I’ve learned that I normally get lost when I go to a new church. Even though I have directions on my phone.
This happens for various reasons. I don’t understand the “in 100 yards turn right, then turn right” logic of my electronic advisor – “I just turned right!” Or I know how to go 9/10 of the way and when I get to the part where I need the GPS, it can’t find my location, and I have to go ask the lady in the convenience store. Or, the GPS is working fine, but I don’t see that what I am supposed to do is bear right, RIGHT, at that intersection that honestly doesn’t look like a real intersection, because yes, THAT is the place to “go straight to continue on Main Street.” Etc.
But it is easy to get lost in and around churches, too. Not usually for very long, in a small building. But it’s typical to need to walk entirely around the building to find the one door that’s not locked, which isn’t always the “front” door. And then, to need to wander around a bit to get a map of the relationship of the office to the sanctuary. Some churches have doors that will put a person right onto the chancel if they open them, which can sometimes make a person’s lostness way too visible.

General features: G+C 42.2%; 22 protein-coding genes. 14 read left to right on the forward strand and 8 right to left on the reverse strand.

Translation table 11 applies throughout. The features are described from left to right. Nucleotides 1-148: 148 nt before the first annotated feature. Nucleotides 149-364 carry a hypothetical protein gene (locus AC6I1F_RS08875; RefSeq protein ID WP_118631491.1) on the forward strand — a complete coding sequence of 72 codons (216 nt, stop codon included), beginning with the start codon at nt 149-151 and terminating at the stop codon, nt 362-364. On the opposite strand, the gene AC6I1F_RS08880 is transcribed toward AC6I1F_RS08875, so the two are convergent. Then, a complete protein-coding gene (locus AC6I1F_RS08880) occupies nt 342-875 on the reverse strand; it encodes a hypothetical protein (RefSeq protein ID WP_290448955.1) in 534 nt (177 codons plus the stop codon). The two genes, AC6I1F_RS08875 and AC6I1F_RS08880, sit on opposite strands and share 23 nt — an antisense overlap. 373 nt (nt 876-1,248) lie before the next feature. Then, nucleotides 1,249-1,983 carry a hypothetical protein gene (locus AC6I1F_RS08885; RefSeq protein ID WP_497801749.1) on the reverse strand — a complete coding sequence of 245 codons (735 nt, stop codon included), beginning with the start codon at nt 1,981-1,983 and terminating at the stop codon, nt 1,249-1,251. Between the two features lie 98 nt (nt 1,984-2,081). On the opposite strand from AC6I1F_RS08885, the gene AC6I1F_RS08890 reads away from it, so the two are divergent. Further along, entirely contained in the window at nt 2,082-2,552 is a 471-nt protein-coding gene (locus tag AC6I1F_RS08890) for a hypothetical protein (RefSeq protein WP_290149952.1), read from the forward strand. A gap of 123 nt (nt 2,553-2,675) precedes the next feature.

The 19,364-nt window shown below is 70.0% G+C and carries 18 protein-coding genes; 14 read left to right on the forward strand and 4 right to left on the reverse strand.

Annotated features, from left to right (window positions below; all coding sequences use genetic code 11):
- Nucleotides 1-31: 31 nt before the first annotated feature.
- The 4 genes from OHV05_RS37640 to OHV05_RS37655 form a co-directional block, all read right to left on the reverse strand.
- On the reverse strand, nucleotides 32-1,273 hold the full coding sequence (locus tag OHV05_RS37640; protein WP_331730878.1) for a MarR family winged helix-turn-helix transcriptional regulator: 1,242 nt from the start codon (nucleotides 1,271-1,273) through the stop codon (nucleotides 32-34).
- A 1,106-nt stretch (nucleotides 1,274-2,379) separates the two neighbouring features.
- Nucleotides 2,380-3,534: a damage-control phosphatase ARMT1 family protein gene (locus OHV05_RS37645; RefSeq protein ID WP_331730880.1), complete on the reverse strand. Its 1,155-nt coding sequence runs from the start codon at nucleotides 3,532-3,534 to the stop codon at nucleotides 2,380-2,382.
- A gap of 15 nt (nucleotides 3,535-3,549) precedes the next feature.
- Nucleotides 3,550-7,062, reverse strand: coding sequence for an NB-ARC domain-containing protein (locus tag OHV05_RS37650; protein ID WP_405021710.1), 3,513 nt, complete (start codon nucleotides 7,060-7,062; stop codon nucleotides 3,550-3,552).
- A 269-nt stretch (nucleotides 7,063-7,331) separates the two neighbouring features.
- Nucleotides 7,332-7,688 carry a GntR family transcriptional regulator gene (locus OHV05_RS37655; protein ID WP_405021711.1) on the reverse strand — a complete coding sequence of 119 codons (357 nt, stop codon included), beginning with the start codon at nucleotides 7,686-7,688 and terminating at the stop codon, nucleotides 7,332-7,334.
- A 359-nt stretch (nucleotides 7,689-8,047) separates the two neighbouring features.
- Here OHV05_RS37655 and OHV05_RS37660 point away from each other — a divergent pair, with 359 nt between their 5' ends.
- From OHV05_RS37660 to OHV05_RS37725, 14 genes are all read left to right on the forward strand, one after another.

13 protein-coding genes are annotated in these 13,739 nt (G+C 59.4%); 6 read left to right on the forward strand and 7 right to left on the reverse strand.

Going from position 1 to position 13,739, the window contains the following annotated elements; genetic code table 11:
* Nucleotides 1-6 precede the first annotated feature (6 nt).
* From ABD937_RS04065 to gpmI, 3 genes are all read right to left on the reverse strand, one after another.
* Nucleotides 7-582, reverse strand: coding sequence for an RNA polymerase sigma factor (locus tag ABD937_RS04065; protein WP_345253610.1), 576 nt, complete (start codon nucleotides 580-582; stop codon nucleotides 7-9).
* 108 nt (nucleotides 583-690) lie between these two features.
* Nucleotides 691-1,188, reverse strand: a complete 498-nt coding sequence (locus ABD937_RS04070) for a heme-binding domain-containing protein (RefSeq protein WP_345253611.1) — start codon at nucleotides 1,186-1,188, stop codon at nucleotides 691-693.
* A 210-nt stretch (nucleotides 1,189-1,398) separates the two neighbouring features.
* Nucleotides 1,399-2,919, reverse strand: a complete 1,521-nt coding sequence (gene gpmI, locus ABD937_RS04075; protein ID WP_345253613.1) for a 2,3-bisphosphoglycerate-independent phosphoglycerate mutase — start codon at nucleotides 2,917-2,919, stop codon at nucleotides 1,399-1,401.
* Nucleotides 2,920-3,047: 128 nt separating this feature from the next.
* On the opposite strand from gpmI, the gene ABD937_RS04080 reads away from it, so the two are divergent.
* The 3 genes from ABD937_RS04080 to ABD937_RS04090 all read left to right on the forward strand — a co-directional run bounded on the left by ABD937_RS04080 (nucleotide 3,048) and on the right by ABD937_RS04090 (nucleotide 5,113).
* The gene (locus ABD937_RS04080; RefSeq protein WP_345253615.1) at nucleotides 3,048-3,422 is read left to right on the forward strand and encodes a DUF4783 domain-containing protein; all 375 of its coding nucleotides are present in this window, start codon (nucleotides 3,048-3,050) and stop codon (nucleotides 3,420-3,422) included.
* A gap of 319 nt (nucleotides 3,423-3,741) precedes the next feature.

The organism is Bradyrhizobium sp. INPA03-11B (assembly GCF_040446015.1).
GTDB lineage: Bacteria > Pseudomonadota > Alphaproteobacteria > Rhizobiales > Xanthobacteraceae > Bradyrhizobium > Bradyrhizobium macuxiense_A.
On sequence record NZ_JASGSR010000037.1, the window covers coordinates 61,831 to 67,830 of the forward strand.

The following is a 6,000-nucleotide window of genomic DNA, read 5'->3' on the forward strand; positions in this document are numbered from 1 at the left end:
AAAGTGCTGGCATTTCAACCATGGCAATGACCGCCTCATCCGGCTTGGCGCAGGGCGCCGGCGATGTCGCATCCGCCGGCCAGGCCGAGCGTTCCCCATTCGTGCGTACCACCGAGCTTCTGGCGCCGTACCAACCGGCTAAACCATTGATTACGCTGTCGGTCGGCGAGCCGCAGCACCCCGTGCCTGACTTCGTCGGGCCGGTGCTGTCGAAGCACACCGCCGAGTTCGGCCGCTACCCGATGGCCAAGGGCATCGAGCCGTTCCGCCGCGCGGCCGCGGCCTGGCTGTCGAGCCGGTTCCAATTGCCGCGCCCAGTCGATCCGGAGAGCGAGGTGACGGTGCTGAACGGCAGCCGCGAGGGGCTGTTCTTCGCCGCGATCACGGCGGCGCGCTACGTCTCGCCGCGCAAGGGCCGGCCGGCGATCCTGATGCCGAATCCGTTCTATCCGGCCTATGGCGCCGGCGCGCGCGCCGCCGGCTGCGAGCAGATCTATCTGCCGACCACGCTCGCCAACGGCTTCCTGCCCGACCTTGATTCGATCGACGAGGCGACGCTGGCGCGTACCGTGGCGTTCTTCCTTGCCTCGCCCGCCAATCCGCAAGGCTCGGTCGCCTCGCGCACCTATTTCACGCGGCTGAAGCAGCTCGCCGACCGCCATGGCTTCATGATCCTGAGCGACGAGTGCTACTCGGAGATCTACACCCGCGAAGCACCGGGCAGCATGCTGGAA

Getting lost isn’t just about space, though. It’s easy enough to get lost in worship, somewhere in the order of events. People lose their place in the bulletin, or the Bible, or the prayer of confession, or the hymnal.
To say nothing of being lost in thought. Or grief. Or wonder. Or …
There are a lot of ways to be lost.
Hopefully, also, to find the way again, or our place. Or to be found. Maybe the same thing, in the end.
Images: “Red leaf on black gum,” by me, July 24, 2022, public domain. This particular tree, at least since 1994, always has a few leaves that turn bright red in late summer – the last week of July, usually, or the first week of August. “Fall is coming.”